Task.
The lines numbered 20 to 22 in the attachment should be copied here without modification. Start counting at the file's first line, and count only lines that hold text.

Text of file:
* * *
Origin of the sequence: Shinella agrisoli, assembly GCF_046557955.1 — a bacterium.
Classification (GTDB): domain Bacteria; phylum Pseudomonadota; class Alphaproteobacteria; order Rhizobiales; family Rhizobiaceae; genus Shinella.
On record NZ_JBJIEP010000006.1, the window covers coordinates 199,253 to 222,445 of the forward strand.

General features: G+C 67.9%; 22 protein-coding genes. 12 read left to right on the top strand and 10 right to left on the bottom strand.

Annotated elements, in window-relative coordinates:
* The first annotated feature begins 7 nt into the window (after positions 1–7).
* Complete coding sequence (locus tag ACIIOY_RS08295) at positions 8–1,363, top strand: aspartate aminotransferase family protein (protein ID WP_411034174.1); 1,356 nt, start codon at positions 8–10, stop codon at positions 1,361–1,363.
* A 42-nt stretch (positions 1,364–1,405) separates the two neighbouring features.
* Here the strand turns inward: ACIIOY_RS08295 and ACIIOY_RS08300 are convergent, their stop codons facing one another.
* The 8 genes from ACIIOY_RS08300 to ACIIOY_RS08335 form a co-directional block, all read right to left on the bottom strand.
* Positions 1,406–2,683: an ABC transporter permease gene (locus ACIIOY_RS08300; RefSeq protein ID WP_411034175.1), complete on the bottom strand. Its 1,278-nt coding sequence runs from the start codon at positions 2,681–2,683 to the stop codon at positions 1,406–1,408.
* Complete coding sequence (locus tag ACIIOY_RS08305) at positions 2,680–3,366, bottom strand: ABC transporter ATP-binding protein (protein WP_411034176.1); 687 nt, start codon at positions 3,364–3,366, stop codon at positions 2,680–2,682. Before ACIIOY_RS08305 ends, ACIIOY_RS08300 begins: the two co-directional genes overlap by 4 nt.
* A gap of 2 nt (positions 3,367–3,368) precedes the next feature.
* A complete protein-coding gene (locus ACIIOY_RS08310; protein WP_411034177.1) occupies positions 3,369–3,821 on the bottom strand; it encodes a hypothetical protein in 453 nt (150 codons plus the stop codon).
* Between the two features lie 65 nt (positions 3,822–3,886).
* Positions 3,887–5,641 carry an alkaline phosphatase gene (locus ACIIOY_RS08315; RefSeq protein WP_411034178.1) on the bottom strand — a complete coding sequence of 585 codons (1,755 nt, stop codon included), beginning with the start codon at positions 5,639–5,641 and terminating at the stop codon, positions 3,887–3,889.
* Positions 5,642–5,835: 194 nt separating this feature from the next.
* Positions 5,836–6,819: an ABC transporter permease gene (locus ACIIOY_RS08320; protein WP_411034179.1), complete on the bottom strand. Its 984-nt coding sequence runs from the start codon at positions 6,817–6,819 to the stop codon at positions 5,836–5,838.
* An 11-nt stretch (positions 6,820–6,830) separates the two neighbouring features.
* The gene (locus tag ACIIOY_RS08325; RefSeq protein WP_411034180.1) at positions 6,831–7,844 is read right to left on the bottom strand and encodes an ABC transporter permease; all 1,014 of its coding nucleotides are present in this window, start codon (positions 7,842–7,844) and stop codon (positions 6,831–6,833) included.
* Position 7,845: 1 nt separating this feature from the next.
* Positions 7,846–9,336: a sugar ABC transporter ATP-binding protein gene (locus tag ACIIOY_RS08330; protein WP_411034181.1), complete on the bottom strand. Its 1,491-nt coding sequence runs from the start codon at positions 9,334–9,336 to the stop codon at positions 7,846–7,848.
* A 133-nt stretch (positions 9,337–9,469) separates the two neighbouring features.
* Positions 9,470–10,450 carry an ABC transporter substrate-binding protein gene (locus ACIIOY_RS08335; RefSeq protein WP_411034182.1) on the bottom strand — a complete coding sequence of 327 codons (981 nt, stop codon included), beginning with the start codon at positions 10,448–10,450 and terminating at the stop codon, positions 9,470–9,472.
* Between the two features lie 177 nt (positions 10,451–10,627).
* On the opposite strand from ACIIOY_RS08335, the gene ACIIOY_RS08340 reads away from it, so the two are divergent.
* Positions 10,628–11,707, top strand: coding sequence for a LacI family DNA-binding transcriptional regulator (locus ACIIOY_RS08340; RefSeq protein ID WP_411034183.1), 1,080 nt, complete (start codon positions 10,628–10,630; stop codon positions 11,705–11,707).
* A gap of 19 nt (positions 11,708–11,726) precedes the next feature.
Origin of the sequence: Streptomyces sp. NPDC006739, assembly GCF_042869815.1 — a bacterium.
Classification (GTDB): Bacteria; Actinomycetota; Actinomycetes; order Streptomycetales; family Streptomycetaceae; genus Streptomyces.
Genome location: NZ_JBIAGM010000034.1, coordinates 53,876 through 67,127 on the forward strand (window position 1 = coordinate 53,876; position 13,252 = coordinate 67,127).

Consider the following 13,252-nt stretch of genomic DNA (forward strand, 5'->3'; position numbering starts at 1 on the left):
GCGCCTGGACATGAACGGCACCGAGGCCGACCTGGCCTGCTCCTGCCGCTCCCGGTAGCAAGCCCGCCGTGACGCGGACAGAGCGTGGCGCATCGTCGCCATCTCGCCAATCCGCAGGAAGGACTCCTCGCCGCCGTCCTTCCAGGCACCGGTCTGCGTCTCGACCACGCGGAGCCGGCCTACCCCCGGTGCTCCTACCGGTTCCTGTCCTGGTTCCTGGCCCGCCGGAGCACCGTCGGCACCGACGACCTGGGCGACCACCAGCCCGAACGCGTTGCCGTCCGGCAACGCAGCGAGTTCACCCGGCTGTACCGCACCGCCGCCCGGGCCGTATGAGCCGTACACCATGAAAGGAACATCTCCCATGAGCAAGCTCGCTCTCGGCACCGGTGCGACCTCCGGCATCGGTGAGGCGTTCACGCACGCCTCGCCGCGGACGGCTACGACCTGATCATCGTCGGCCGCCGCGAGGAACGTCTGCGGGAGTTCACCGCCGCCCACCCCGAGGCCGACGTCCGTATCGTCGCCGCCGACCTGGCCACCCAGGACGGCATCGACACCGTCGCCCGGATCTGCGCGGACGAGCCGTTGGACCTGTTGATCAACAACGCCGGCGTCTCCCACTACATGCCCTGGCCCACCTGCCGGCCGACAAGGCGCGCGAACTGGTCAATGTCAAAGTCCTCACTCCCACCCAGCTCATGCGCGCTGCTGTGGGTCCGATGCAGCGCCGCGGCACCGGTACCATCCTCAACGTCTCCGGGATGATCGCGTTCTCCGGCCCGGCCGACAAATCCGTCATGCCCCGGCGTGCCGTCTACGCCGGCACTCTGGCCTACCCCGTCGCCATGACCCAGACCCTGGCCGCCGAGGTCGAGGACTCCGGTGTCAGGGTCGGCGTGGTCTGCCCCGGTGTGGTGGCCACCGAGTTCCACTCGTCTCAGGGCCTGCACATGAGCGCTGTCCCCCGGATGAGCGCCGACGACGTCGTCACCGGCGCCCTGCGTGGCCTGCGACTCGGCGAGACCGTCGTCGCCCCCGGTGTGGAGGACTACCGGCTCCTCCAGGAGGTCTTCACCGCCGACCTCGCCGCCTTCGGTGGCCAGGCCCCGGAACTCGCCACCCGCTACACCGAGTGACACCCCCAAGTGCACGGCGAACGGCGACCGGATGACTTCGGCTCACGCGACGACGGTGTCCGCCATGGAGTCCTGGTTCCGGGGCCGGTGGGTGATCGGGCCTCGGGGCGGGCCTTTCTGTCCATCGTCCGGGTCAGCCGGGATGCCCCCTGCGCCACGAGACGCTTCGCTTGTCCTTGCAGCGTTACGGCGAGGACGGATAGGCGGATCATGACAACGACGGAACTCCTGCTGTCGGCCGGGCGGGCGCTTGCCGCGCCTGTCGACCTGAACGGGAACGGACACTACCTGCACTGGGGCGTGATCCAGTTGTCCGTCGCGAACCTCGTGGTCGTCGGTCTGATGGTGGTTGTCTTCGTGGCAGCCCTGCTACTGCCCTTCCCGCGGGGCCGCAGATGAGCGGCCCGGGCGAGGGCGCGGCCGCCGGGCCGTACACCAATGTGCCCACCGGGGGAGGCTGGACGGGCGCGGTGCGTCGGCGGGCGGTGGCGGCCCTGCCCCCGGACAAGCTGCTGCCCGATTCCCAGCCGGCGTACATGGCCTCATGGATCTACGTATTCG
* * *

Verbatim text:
* The gene (locus tag ACIIOY_RS08325; RefSeq protein WP_411034180.1) at positions 6,831–7,844 is read right to left on the bottom strand and encodes an ABC transporter permease; all 1,014 of its coding nucleotides are present in this window, start codon (positions 7,842–7,844) and stop codon (positions 6,831–6,833) included.
* Position 7,845: 1 nt separating this feature from the next.
* Positions 7,846–9,336: a sugar ABC transporter ATP-binding protein gene (locus tag ACIIOY_RS08330; protein WP_411034181.1), complete on the bottom strand. Its 1,491-nt coding sequence runs from the start codon at positions 9,334–9,336 to the stop codon at positions 7,846–7,848.